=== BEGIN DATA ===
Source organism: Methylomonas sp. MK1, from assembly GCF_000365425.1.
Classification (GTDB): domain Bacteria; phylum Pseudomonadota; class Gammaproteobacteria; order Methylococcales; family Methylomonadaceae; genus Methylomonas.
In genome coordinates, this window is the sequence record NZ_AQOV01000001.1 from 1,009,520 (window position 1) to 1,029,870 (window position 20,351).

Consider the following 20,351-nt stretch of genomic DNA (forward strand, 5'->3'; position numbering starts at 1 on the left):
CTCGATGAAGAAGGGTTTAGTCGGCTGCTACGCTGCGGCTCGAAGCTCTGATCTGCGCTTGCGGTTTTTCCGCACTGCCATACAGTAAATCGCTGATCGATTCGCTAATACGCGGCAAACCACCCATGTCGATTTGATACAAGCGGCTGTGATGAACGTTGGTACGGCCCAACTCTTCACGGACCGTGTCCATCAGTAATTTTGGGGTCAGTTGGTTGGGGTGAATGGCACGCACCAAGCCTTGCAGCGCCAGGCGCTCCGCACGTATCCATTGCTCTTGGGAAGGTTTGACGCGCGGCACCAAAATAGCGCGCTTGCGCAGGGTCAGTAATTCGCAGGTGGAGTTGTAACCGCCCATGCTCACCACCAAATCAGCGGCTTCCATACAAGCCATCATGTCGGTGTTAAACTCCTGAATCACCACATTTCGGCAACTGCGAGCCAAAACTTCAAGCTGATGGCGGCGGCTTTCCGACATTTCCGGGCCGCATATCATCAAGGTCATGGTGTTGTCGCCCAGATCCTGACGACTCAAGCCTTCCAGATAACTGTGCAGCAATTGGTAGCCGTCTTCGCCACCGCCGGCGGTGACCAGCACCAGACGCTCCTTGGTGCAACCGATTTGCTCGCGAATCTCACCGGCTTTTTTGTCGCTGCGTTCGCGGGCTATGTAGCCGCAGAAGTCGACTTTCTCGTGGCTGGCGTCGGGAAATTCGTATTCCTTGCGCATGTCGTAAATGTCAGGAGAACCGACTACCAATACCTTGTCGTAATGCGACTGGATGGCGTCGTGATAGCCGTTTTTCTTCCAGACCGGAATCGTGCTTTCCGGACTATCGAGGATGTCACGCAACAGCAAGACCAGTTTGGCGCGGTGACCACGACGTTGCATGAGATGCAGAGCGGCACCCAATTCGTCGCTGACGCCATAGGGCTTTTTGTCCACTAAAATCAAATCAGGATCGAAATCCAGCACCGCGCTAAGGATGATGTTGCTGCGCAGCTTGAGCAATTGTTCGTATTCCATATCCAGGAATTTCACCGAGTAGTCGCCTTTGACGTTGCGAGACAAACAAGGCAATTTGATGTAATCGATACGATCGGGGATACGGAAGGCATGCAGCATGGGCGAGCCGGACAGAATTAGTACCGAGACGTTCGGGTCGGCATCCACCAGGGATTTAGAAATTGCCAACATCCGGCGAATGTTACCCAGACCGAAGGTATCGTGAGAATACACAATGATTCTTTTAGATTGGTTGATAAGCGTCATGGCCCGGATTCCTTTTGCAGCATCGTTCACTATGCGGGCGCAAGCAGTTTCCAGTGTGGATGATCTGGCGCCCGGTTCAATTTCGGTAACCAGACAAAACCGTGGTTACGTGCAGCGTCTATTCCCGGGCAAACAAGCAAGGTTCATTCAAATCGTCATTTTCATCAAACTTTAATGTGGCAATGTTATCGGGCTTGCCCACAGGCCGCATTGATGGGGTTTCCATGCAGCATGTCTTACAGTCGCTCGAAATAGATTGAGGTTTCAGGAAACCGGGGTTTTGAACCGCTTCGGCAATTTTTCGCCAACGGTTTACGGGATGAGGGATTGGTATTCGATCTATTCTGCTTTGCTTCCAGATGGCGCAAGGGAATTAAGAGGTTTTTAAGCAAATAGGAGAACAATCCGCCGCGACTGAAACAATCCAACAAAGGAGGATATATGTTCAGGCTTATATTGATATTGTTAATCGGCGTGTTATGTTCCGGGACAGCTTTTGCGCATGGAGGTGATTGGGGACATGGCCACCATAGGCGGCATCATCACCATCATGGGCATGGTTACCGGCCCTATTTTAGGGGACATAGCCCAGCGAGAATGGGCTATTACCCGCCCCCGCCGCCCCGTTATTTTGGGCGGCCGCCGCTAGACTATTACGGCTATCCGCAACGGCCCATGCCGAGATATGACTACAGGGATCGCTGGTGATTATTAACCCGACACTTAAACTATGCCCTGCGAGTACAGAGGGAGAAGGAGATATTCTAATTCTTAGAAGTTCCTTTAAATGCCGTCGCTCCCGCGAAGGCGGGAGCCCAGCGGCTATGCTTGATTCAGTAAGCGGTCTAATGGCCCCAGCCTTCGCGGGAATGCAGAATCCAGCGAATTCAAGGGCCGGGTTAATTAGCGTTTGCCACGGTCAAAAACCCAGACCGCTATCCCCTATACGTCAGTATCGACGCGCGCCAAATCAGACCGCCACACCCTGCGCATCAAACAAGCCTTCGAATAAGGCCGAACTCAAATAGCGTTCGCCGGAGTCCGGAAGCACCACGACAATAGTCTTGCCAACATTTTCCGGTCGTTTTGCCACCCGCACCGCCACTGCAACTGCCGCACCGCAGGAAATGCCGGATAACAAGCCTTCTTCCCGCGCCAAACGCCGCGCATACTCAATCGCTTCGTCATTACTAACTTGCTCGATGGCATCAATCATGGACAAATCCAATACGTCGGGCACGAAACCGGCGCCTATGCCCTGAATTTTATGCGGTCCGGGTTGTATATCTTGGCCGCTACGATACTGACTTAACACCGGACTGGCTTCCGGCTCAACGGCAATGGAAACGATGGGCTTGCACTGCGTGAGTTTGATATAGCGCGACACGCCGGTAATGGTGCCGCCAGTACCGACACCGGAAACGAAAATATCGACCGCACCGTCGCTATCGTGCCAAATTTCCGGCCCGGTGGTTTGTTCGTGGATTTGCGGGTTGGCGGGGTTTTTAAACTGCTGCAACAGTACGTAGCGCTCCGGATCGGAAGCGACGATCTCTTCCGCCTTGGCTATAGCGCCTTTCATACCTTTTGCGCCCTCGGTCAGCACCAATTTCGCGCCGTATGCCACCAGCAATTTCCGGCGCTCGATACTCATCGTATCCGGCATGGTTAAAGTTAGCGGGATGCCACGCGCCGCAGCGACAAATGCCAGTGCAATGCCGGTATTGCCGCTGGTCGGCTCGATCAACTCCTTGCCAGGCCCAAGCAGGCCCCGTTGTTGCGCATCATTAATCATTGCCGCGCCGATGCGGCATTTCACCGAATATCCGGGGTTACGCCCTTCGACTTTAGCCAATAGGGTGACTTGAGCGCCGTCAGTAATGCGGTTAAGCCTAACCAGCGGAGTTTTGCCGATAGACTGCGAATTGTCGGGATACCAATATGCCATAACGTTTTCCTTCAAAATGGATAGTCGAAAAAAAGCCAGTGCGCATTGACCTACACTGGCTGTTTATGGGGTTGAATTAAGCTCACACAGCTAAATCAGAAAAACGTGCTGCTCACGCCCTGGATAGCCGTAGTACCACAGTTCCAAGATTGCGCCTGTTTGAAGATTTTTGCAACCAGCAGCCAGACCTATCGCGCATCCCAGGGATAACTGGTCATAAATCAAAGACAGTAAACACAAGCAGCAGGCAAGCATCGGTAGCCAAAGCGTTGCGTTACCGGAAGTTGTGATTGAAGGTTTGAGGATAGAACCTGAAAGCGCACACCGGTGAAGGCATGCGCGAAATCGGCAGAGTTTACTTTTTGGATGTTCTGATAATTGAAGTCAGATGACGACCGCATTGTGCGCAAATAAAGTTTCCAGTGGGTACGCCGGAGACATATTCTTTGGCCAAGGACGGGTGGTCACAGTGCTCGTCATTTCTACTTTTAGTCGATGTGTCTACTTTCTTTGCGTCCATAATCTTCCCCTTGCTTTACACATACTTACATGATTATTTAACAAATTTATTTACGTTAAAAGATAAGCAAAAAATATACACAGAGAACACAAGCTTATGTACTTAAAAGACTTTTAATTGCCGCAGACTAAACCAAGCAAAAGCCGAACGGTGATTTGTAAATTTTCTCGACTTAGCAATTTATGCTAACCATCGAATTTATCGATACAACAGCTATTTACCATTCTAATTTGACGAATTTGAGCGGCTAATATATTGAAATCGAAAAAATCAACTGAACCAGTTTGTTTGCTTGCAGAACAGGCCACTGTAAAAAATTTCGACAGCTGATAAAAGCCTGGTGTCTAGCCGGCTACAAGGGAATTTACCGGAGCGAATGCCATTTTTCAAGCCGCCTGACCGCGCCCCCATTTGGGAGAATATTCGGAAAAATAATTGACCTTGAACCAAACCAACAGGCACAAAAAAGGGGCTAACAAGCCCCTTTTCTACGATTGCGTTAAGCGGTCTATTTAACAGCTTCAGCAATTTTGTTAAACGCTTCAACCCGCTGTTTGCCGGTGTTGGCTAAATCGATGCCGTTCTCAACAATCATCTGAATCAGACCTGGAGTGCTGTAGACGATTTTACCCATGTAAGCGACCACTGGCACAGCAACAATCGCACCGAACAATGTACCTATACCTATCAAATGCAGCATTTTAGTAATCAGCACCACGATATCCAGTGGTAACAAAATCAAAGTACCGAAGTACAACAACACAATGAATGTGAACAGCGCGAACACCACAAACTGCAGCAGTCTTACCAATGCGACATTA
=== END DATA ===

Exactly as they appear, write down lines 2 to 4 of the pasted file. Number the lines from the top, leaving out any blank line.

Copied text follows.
Classification (GTDB): domain Bacteria; phylum Pseudomonadota; class Gammaproteobacteria; order Methylococcales; family Methylomonadaceae; genus Methylomonas.
In genome coordinates, this window is the sequence record NZ_AQOV01000001.1 from 1,009,520 (window position 1) to 1,029,870 (window position 20,351).

Consider the following 20,351-nt stretch of genomic DNA (forward strand, 5'->3'; position numbering starts at 1 on the left):